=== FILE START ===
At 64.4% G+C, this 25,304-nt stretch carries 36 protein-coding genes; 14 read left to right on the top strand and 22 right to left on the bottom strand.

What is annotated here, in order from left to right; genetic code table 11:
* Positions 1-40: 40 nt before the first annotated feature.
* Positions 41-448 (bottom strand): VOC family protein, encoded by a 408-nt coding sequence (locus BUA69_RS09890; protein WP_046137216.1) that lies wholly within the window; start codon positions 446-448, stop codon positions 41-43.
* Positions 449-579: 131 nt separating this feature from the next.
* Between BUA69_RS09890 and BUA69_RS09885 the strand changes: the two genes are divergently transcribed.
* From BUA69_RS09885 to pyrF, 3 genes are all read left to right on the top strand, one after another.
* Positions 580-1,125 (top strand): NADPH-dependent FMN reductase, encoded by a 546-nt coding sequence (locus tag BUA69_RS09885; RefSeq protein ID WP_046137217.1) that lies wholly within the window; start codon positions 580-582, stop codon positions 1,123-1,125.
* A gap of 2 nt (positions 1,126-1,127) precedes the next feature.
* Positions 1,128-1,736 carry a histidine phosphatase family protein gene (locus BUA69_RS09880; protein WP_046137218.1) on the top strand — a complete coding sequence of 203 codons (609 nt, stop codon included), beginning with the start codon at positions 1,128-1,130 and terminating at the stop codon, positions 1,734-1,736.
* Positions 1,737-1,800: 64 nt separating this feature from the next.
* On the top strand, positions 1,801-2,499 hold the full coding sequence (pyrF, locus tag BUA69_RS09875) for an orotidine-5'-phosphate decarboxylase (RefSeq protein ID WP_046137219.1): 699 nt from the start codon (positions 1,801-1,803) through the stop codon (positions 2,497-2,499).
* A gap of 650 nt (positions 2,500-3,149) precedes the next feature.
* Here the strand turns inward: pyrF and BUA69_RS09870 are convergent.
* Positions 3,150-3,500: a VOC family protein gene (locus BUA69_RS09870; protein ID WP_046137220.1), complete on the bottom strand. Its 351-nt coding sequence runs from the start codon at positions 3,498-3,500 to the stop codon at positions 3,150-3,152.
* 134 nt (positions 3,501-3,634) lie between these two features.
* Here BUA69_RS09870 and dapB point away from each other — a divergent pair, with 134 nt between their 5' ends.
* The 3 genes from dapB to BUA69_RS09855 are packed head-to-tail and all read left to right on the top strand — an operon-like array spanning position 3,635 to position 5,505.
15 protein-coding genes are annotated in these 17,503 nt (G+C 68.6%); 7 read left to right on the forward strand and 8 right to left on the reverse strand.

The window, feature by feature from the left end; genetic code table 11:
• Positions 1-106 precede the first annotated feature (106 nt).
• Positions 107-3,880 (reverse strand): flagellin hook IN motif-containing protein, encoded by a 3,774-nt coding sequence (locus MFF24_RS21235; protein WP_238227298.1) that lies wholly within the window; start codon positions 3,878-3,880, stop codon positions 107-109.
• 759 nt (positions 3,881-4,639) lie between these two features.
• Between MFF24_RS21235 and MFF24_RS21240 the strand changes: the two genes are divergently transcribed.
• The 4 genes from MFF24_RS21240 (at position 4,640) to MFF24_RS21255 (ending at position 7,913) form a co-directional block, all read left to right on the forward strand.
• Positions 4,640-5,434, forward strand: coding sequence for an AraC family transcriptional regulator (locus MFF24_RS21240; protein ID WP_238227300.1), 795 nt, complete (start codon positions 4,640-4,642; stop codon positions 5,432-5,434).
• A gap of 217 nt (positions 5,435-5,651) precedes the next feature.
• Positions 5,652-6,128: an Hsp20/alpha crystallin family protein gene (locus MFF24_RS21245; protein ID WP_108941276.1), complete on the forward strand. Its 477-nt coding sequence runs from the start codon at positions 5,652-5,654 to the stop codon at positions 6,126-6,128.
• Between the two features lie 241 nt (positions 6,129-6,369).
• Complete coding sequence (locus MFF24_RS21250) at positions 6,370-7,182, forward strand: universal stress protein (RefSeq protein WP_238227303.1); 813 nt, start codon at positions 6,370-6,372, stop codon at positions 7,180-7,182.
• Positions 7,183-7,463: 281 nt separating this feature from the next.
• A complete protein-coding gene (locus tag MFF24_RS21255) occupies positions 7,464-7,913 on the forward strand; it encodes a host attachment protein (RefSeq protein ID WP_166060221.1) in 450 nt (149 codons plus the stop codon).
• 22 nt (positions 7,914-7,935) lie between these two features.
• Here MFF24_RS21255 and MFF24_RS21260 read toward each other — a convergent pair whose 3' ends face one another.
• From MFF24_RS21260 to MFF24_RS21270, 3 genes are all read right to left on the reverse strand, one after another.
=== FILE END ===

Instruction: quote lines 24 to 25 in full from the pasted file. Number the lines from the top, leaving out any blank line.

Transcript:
• Between MFF24_RS21235 and MFF24_RS21240 the strand changes: the two genes are divergently transcribed.
• The 4 genes from MFF24_RS21240 (at position 4,640) to MFF24_RS21255 (ending at position 7,913) form a co-directional block, all read left to right on the forward strand.